Escalate Life Sciences
Scientists home in on cause of Duchenne gene therapy side effect
An unusual collaboration among gene therapy developers suggests certain mutations could be behind a worrisome reaction experienced by several patients treated in clinical trials.
Duchenne muscular dystrophy, a degenerative disease mostly affecting young boys, is one of the top targets for gene therapy developers. Recently, however, the pace of research has slowed as reports of a worrisome side effect in a number of clinical trial participants have led to study halts and new questions.
Now, scientists may have some strong clues to the cause, due to an unusual collaboration between rival drugmakers competing to develop the first Duchenne gene therapy.
Patients who experienced the side effect — the main symptom of which has been accelerated muscle weakness —all had similar genetic mutations that triggered an immune response to the genetic material contained in the therapies, an analysis presented Tuesday at a top gene therapy conference showed. Researchers involved in the work described the reaction as most likely a “class effect,” meaning something shared across similar therapies.
Even though some patients with the highlighted mutations didn’t experience muscle weakness, the companies developing DMD gene therapies are now excluding new patients with those mutations from trials, said Carsten Bonnemann, a senior National Institutes of Health researcher who presented the analysis at the American Society of Gene and Cell Therapy meeting. The findings were previously disclosed in March at another conference and in a community webinar.
Pfizer, Sarepta, Solid Biosciences and the French non-profit Genethon contributed safety data to the analysis, which helped researchers identify the specific mutations. Pfizer’s research, in particular, was recently delayed by months as it tried to work out why there patients experienced muscle weakness. A participant in an earlier trial also died, which led Food and Drug Administration to impose a clinical hold on testing, although it’s not clear whether that case involved similar symptoms.
The FDA last month allowed Pfizer’s clinical trial to resume, but the company will now monitor patients in a hospital for a week after infusion. Sarepta has also reported a case of muscle weakness following treatment with its therapy.
The research presented Tuesday involved a total of five similar cases, which appear to have been sparked by disease-fighting immune cells called T cells. The five individuals developed symptoms between 24 and 42 days after receiving a Duchenne gene therapy. According to Bonnemann, that timeline is consistent with the interval between treatment and when key muscle-building proteins would be stimulated.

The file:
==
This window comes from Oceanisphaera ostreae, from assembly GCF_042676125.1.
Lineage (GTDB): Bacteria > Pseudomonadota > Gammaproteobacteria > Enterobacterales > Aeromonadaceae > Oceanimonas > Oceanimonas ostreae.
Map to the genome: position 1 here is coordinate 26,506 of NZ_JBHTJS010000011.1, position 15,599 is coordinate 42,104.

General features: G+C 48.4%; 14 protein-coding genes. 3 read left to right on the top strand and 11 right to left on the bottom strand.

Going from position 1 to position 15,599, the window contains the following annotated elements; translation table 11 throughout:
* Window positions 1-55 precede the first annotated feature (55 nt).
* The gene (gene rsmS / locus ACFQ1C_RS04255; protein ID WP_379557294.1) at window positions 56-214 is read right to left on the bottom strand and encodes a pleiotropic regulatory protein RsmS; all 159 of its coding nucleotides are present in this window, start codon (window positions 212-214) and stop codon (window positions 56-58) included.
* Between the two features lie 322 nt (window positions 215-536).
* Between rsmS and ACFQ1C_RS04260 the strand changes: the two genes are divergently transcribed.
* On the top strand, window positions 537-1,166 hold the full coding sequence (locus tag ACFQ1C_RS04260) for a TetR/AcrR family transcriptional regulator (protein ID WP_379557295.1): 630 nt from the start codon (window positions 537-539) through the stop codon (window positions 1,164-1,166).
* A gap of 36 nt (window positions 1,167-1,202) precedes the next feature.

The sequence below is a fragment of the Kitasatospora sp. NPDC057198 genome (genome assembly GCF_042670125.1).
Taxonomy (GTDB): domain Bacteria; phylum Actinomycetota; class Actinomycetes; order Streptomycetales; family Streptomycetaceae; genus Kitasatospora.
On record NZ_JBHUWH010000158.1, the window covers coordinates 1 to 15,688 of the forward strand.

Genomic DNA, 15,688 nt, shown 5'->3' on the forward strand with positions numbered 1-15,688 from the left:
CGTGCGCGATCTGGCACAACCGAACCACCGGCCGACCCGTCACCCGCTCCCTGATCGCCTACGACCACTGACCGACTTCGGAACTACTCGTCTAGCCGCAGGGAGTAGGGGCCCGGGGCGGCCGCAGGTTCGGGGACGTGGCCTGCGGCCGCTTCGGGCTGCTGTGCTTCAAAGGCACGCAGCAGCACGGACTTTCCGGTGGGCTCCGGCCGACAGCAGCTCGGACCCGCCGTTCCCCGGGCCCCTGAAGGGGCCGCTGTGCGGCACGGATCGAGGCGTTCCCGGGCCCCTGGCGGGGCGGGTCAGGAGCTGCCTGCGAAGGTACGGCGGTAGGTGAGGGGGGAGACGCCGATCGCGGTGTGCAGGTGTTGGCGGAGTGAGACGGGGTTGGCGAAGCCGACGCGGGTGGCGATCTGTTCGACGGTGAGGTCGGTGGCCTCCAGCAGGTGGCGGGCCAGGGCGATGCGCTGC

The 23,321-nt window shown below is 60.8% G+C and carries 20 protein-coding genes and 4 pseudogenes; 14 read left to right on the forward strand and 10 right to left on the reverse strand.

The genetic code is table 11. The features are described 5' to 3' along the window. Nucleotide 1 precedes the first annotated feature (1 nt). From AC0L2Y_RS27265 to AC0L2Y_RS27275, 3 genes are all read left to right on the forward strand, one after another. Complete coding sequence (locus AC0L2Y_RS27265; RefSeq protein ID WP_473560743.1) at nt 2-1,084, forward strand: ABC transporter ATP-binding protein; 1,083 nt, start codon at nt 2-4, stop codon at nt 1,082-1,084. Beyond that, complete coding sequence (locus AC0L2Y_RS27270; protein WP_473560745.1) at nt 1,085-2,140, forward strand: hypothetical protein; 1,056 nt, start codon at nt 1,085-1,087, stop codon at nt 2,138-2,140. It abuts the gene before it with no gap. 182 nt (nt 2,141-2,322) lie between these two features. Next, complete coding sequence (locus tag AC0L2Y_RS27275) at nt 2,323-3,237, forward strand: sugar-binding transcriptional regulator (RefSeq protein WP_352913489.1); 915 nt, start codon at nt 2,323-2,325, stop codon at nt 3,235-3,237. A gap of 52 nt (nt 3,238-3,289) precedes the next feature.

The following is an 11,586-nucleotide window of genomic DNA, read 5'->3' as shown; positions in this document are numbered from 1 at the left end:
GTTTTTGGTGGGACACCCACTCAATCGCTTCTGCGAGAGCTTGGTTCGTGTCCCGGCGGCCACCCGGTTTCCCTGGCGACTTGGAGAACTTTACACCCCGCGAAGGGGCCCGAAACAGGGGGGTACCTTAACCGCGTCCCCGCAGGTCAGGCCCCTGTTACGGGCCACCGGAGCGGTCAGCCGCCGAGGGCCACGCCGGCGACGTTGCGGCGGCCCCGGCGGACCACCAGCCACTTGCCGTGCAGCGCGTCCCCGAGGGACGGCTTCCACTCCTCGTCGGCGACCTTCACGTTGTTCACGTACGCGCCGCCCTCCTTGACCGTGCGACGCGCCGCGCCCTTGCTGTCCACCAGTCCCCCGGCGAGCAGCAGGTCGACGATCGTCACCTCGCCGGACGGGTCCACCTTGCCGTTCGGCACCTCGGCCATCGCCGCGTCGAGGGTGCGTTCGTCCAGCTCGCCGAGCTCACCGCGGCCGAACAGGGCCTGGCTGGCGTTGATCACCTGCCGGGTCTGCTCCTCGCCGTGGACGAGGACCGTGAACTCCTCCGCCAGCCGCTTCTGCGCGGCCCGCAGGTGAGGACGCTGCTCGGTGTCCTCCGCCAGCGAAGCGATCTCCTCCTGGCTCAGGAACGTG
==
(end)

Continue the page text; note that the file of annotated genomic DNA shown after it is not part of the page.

The muscle weakness involved “peculiar” symptoms such as difficulty with speech or swallowing that are “very unusual for Duchenne muscular dystrophy at this point” in the disease’s progression, Bonnemann said. Patients were able to recover following treatment with breathing assistance and immune-suppressing drugs.
While it’s not clear why some of the patients had an immune reaction and others didn’t, Bonnemann said the responses were directed to portions of the muscle-building protein that were corrected by the gene therapy. This could be because their immune systems hadn’t developed tolerance for the “transgene,” which describes the genetic material the therapies contain.
In an email to BioPharma Dive, Pfizer described the risk as related to the underlying mutation and a resulting inflammatory response to a portion of the transgene. The effect does not appear to be specific to any type of gene therapy delivery shell, or the DNA sequence used in the transgene, Pfizer said.
“We believe immune-mediated myositis should ultimately impact a very limited number of patients and is likely common to all constructs,” added a Sarepta spokesperson, in an email, using the medical term for the observed muscle weakness.
Bonnemann noted how a similar response was observed with an early DMD gene therapy developed more than a decade ago by Jerry Mendell, the Ohio State University researcher who also developed Sarepta’s treatment.
Mendell’s research suggested the T cell attack made the gene therapy ineffective. Bonnemann said scientists will monitor the five patients that took part in this new analysis to see if something similar happened.
In addition to excluding at-risk patients, drugmaker trials will also now monitor patients for treatment-specific T cell responses, and use drugs to manage that alongside the gene therapy, according to Bonnemann.
Published May 17, 2022 • Updated May 18, 2022
Jonathan Gardner, Senior Reporter Editor’s note: This story has been updated with additional information from Pfizer.